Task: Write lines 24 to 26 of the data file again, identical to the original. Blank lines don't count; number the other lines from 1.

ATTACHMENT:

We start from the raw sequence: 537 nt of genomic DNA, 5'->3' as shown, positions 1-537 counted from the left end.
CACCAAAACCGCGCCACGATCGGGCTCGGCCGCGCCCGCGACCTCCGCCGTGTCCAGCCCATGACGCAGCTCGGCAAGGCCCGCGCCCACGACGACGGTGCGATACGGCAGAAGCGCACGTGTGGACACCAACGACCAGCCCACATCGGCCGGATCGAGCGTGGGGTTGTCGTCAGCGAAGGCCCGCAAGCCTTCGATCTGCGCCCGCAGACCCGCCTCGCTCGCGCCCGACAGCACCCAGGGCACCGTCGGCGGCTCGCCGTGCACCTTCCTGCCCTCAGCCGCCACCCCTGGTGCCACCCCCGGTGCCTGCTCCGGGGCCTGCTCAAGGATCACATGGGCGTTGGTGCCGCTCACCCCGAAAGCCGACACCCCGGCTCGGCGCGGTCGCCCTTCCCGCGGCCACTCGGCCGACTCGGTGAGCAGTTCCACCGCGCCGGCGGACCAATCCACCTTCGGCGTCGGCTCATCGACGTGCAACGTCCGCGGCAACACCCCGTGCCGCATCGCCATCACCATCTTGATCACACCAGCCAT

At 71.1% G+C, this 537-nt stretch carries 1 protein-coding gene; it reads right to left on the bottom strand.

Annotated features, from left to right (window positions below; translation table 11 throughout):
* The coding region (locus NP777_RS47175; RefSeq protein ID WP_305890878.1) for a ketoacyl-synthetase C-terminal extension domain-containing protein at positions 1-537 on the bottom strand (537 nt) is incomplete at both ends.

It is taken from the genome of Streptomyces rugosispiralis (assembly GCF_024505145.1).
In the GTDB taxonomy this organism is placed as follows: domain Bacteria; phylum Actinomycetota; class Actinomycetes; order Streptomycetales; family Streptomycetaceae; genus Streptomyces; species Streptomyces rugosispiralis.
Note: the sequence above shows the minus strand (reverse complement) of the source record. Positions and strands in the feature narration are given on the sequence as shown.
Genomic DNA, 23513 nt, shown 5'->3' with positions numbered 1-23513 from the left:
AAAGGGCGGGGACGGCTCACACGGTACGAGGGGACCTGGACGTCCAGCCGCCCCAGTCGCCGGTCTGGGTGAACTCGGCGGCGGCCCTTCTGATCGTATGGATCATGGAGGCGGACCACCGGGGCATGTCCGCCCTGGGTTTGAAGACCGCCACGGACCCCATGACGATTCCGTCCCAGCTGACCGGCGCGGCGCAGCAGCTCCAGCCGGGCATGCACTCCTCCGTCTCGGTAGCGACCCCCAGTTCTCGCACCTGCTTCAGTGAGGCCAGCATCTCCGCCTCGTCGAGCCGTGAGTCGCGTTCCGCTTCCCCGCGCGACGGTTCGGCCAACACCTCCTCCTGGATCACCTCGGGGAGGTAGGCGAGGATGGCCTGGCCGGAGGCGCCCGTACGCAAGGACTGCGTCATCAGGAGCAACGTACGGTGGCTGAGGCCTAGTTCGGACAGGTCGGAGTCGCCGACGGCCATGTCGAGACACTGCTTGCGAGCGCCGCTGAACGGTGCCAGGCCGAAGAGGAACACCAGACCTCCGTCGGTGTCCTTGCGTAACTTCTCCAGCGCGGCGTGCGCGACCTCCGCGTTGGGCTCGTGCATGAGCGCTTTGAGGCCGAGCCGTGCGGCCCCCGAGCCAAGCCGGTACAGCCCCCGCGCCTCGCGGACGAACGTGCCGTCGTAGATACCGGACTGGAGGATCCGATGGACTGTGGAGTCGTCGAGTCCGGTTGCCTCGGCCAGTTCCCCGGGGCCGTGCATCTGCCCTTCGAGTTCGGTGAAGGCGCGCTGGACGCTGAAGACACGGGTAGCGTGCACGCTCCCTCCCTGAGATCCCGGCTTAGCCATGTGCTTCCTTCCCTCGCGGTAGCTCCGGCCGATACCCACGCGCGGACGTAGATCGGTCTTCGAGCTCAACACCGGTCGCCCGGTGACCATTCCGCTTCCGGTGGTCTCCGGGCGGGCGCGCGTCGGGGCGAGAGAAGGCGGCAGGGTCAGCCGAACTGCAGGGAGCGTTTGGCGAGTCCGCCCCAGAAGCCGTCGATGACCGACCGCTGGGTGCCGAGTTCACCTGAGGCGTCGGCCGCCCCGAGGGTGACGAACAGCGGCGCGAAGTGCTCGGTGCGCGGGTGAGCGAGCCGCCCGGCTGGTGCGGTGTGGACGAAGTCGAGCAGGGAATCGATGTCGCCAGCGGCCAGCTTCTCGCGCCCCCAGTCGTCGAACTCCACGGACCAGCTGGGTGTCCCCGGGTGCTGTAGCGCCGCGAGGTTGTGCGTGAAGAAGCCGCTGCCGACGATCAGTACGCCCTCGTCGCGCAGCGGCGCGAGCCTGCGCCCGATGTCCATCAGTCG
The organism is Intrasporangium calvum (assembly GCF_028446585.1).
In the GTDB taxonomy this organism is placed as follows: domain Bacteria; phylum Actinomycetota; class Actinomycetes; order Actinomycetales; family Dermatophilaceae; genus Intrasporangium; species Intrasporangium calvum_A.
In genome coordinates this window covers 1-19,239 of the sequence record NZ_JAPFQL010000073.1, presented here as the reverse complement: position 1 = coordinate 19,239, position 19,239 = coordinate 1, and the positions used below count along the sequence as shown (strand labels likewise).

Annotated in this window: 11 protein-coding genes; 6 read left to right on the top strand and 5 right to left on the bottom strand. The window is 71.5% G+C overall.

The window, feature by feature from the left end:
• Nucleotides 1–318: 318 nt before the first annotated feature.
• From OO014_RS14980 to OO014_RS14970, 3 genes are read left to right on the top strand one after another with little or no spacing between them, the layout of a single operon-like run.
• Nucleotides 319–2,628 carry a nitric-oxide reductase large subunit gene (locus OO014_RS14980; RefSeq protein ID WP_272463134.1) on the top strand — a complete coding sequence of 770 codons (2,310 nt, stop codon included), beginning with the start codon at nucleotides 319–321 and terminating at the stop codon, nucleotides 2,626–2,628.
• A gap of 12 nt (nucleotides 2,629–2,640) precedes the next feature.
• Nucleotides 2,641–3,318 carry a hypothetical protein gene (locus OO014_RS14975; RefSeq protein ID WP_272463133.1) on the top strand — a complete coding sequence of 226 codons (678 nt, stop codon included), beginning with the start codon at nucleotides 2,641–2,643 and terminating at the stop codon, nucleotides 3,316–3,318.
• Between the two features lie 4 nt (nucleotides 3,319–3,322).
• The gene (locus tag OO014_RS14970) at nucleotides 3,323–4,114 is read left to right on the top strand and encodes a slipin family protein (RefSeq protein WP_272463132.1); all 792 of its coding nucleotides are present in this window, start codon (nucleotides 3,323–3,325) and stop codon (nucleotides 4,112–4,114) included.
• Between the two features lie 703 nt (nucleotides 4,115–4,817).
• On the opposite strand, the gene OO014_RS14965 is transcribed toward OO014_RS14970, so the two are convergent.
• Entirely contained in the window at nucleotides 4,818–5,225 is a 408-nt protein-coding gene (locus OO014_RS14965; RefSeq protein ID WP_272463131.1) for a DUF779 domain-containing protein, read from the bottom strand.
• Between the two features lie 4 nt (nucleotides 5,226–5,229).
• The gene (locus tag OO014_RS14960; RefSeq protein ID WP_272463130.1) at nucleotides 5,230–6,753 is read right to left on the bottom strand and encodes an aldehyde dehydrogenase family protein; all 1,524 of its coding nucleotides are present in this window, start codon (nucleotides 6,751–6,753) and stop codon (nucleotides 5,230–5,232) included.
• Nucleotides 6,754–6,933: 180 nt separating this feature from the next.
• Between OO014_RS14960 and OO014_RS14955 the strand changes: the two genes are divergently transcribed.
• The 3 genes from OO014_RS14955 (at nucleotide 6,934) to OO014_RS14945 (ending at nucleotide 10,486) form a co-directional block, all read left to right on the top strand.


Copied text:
• On the opposite strand, the gene OO014_RS14965 is transcribed toward OO014_RS14970, so the two are convergent.
• Entirely contained in the window at nucleotides 4,818–5,225 is a 408-nt protein-coding gene (locus OO014_RS14965; RefSeq protein ID WP_272463131.1) for a DUF779 domain-containing protein, read from the bottom strand.
• Between the two features lie 4 nt (nucleotides 5,226–5,229).